Answer: If your rhodie was healthy last summer and fall, but doesn't look healthy this spring, it's probably suffering from winter damage. PJM rhodies are among the most trouble-free shrubs - they're resistant to root weevils (a common problem in the Pacific Northwest), and usually do not develop bacterial leaf spots, but like all plants, they can only tolerate certain extremes in temperature.
Rhodies tend to curl their leaves under toward the center vein when temperatures reach freezing. This is their way of conserving moisture and allowing only the smallest amount of leaf surface to be exposed to cold weather. The foliage generally uncurls when temperatures rise. If the leaves on your PJM have not returned to normal, it's likely that the freezing rain and wind dessicated them - perhaps to the point where they will not recover. If the roots and stems of this rhodie are healthy, the damaged foliage will be shed and new leaves will develop. You can check for life in the stems by gently scraping the bark away with your thumbnail. Green tissue directly beneath the bark indicates live tissue; rusty orange or brown tissue indicates the stem is dead. Continue to scrape the bark away on as many stems and branches as necessary until you find live wood. Then prune your rhodie back to healthy, live wood. It should respond by producing new leaves. If you can't find live wood, you may want to replace your PJM.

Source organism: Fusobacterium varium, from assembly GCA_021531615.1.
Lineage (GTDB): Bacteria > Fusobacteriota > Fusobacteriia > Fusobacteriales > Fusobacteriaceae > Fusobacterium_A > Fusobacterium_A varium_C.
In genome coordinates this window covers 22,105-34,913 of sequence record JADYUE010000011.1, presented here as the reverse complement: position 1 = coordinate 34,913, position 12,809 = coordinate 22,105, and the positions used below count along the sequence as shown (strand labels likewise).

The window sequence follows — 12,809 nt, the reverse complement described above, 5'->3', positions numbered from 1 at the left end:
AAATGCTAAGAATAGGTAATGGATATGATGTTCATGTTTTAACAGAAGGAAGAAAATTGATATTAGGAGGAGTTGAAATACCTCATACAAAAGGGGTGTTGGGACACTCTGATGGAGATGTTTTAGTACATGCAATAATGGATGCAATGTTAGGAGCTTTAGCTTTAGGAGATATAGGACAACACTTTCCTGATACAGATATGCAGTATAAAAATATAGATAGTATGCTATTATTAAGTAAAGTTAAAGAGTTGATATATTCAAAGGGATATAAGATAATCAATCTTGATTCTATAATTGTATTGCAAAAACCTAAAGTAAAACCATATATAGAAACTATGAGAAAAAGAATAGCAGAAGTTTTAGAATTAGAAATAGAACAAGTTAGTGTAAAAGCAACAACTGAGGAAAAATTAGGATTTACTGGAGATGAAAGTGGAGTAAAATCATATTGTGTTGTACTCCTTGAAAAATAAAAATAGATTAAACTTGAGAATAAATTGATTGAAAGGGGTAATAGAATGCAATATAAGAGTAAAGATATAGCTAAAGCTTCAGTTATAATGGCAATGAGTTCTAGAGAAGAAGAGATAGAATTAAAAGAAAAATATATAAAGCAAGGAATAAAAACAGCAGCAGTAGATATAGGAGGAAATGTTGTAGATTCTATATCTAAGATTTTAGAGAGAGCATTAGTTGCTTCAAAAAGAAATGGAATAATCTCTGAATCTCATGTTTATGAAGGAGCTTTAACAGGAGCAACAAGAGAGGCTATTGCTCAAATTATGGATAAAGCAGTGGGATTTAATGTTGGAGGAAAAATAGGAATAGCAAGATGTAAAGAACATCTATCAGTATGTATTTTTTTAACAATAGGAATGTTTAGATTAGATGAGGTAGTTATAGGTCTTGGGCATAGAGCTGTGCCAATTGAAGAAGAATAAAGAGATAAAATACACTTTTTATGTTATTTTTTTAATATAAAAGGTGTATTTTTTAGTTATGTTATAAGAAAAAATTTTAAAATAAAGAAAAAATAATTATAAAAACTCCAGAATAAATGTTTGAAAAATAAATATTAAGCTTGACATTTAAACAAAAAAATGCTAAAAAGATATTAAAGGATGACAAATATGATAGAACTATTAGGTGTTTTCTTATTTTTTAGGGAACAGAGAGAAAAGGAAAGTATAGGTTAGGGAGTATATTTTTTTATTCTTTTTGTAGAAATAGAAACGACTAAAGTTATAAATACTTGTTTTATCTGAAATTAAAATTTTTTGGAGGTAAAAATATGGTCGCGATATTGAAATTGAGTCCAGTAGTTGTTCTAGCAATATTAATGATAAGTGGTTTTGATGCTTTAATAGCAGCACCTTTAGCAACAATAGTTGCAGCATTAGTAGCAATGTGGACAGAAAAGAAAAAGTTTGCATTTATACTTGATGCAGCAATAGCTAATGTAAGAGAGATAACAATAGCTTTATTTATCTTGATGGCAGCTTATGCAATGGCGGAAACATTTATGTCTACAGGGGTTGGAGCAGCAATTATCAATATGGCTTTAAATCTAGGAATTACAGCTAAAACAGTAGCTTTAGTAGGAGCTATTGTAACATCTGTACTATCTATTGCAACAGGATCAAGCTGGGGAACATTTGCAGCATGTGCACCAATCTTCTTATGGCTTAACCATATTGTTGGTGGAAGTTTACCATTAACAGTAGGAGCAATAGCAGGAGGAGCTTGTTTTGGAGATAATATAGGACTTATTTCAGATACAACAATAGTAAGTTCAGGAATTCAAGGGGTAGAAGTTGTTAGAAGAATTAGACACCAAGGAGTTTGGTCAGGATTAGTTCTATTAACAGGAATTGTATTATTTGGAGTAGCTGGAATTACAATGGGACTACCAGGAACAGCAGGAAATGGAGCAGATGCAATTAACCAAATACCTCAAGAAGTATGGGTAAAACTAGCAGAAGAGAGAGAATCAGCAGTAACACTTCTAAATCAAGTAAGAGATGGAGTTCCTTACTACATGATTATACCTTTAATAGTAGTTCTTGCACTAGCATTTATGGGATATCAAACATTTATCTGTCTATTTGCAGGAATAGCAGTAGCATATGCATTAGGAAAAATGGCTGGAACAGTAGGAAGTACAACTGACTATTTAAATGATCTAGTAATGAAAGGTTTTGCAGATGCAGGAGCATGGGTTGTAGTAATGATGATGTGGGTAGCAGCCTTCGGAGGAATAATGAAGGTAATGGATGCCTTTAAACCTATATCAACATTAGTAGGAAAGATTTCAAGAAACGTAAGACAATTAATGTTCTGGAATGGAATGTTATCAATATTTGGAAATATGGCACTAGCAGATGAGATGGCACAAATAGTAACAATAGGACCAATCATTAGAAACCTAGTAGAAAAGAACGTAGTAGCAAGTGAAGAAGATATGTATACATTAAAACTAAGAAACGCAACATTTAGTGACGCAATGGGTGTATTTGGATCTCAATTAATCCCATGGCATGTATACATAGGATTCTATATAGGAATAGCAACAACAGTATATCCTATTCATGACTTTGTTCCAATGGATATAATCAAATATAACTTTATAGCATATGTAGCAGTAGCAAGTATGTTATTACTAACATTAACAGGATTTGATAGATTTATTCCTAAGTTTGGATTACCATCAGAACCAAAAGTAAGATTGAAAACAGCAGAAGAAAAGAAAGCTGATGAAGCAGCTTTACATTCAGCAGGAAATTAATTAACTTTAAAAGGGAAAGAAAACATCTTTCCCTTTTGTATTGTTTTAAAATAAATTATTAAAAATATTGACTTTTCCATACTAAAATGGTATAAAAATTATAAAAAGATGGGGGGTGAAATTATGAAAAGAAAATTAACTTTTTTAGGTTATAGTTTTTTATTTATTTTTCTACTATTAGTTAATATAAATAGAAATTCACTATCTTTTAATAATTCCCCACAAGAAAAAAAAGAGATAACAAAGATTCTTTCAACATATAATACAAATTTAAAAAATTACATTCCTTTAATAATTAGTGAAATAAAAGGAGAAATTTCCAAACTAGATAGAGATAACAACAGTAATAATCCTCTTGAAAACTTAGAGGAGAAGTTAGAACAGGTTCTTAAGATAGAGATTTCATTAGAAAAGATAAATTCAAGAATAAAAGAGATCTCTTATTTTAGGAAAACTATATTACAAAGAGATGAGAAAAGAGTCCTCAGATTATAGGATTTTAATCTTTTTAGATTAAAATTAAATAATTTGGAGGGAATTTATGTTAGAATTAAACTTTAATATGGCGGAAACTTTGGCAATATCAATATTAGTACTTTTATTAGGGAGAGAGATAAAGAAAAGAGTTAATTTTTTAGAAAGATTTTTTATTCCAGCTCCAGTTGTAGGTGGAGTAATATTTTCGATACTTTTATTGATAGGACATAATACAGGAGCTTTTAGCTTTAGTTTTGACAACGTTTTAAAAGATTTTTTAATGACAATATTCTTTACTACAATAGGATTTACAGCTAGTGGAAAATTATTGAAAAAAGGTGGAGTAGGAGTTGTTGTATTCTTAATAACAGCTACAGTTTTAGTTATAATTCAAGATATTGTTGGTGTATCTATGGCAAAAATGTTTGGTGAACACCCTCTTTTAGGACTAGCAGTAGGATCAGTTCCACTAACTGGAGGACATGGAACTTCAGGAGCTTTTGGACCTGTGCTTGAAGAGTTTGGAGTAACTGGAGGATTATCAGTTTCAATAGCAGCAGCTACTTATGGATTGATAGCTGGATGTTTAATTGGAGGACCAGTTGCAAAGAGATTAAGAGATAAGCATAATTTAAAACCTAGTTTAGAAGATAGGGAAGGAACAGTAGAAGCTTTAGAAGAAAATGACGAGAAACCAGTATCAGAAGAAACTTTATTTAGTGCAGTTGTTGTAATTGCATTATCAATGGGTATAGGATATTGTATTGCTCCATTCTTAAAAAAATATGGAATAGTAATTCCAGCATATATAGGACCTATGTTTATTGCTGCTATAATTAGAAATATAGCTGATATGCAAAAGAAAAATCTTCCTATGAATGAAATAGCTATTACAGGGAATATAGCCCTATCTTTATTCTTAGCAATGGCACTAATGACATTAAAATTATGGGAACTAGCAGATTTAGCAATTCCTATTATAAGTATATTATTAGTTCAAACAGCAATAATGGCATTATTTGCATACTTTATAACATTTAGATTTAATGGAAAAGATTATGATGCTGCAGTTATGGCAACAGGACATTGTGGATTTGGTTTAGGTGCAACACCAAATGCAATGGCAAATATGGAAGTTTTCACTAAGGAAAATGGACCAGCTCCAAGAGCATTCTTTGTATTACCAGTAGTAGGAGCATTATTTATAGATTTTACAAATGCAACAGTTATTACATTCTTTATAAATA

If this rhodie is the only one affected in a group of rhodies, you might want to dig it up and check the root system. Soil drainage can differ from one spot to another in a garden. Poor drainage can cause root rot, and rhodies are notariously susceptible to root rot. (Healthy roots are creamy white on the inside; dead or dying roots are rusty orange or brown.)
Best wishes with your landscape!
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